The price tag on new infrastructure projects is rising and could go still higher just as the U.S. is preparing to build more highways and bridges. President Donald Trump's move to impose tariffs on U.S. steel and aluminum imports could end up undermining the president's agenda to rebuild American infrastructure, the WSJ's David Harrison writes, casting new clouds over a building plan that's already facing headwinds in Washington. An improved global economic outlook has already raised demand, and prices, for building materials. One index of prices for a broad set of construction materials rose at its fastest pace in seven years in November, and was up 4.9% in January. Economists don't expect proposed tariffs to have a big impact on the broader U.S. economy, but the construction business is a big consumer of steel and aluminum. Experts say new curbs on imports and rising domestic materials costs mean $1.5 trillion won't buy as much as infrastructure as it used to.
IN OTHER NEWS
House Speaker Paul Ryan broke with the Trump administration in warning that potential tariffs on steel and aluminum imports could trigger a trade war. (WSJ)
Luc Jobin abruptly resigned as chief executive of Canadian National Inc. amid what CN's board said are "operational and customer service challenges" at the railroad. (WSJ)
Growth across U.S. service industries continued at a solid pace in February. (WSJ)
The volume of retail sales fell in the eurozone for the second straight month during January. (WSJ)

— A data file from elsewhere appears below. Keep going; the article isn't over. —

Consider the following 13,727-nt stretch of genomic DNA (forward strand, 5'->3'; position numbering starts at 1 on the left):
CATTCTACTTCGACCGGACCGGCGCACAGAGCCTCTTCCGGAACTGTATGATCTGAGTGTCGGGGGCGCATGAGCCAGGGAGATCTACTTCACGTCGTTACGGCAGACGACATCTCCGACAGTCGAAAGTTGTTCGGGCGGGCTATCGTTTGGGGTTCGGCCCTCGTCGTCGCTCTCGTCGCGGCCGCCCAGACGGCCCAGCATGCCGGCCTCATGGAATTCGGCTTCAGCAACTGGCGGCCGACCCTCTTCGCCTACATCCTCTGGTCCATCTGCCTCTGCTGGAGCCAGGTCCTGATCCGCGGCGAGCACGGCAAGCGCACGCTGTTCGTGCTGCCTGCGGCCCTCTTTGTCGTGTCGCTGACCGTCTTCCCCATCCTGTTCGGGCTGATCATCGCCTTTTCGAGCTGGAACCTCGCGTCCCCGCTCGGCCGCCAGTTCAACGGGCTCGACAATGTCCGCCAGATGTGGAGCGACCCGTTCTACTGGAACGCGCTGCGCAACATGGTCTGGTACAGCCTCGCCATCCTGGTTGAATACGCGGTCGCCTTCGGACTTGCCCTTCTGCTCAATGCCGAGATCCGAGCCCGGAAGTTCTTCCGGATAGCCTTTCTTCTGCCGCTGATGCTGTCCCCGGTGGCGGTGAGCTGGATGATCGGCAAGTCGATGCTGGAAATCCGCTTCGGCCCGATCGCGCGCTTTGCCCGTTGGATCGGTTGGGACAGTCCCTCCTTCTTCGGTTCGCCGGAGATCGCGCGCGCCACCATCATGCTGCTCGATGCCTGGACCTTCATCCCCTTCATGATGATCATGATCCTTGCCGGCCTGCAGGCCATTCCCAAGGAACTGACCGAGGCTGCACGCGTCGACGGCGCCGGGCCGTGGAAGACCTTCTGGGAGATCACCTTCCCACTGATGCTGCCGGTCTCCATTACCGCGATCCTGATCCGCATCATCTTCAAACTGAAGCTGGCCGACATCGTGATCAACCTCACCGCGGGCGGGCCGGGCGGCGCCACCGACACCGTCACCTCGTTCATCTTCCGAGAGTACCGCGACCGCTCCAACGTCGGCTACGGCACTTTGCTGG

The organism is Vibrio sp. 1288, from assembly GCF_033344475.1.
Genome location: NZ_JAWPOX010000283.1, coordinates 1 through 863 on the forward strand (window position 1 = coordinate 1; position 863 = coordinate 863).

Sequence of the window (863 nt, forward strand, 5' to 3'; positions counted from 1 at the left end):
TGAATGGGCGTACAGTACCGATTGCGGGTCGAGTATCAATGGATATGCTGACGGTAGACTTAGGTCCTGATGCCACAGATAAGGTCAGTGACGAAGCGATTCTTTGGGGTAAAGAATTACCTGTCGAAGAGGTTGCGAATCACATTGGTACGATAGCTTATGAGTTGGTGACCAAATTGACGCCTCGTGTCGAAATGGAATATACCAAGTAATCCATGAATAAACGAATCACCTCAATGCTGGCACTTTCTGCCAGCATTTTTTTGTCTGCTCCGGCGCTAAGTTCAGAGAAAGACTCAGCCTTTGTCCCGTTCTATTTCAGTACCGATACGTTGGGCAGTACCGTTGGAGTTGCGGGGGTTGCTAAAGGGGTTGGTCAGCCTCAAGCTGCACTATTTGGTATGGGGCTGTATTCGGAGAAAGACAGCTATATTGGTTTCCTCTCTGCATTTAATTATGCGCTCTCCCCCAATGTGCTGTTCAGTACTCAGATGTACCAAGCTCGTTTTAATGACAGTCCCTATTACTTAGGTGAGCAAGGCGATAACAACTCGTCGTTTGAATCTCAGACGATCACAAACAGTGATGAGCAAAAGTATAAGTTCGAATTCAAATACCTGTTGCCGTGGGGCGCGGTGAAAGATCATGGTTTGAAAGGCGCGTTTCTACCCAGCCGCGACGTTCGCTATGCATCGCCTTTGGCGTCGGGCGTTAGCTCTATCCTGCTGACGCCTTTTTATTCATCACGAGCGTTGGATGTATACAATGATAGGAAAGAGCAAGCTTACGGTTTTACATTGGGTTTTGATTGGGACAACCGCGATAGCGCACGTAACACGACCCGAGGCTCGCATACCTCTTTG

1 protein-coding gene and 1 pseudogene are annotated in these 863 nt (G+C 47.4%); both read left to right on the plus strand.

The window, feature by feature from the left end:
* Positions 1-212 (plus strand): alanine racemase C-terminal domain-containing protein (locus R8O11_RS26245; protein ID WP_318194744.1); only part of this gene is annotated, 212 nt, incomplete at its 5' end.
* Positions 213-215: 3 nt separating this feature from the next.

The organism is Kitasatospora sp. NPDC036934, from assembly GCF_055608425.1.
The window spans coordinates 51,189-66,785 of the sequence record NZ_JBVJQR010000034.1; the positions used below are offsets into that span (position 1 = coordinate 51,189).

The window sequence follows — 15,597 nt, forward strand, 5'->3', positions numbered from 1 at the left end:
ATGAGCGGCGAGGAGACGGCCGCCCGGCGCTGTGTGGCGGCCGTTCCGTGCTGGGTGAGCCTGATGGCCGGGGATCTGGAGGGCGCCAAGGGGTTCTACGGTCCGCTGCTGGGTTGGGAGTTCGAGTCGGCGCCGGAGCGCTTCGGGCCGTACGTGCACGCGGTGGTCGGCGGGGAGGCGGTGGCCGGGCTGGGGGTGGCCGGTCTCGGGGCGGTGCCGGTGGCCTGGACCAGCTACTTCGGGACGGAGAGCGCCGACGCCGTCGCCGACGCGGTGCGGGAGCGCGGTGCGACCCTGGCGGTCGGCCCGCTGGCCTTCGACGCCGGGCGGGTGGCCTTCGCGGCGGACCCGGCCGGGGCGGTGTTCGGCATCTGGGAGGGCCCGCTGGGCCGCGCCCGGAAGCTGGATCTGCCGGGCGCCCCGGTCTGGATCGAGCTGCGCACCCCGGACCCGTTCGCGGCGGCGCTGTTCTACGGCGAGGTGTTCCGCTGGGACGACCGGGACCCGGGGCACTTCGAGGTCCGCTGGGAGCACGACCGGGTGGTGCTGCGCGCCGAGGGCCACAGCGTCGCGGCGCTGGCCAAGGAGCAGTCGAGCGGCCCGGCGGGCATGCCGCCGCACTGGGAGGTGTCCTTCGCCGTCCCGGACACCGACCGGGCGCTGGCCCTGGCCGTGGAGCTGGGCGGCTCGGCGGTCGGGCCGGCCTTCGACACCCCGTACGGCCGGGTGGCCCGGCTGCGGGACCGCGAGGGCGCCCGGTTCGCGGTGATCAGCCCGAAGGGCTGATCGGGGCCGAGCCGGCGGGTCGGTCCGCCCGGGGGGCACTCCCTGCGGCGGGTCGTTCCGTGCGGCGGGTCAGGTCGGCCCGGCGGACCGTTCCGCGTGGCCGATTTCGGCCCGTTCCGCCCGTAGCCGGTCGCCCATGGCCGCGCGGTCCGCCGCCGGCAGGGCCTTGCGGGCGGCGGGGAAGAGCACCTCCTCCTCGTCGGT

The Trump administration is urging the Supreme Court to expand states' authority to collect sales tax on internet transactions. (WSJ)
The head of Kobe Steel Ltd. will step down, taking responsibility for the quality scandal at the industrial metals supplier. (WSJ)
Revenue at toy maker Lego A/S fell 7.7% last year to $5.8 million, pushing earnings down 17%. (WSJ)
Agricultural investment firm Continental Grain Co. is preparing to push Bunge Ltd. to sell itself. (WSJ)
Beijing-based Xiaomi Corp. may start selling smartphones in the U.S. as early as this year. (WSJ)
U.S. maritime regulators will investigate a container shipping carrier practice of assessing shippers with special charges when their shipments are detained at ports. (American Shipper)
The US is offering Britain a more restrictive air services agreement after Brexit than it had as a European Union member. (Financial Times)
Costco Wholesale Corp. will open a national distribution center for Australia on a 35-acre site outside Sidney. (9News)
Fitch Ratings warned that "persistent overcapacity" may undermine a container shipping rebound. (The Loadstar)
TMS Cardiff Gas is adding orders for liquefied natural gas vessels that could double its LNG fleet. (Lloyd's List)
North Carolina officials are concerned growing Port of Wilmington volumes will create longer freight trains that disrupt local business. (Winston-Salem Journal)
The White House nominated Senate staffer Patrick Fuchs and Michelle Schultz, a commuter rail agency attorney, to the Surface Transportation Board. (Railway Age)
Siemens AG will place a rail equipment factory in central England, near Leeds. (Rail Journal)
Former Maersk Line chief executive Nils Smedegaard Andersen was nominated chairman of Danish paints and coatings maker Akzo Nobel. (Reuters)
Paul Page is deputy editor of WSJ Logistics Report. Follow him at @PaulPage, and follow the rest of the WSJ Logistics Report team: @jensmithWSJ and @EEPhillips_WSJ. Follow the WSJ Logistics Report on Twitter at @WSJLogistics.
Write to Paul Page at firstname.lastname@example.org
(END) Dow Jones Newswires
March 06, 2018 06:45 ET (11:45 GMT)Copyright (c) 2018 Dow Jones & Company, Inc.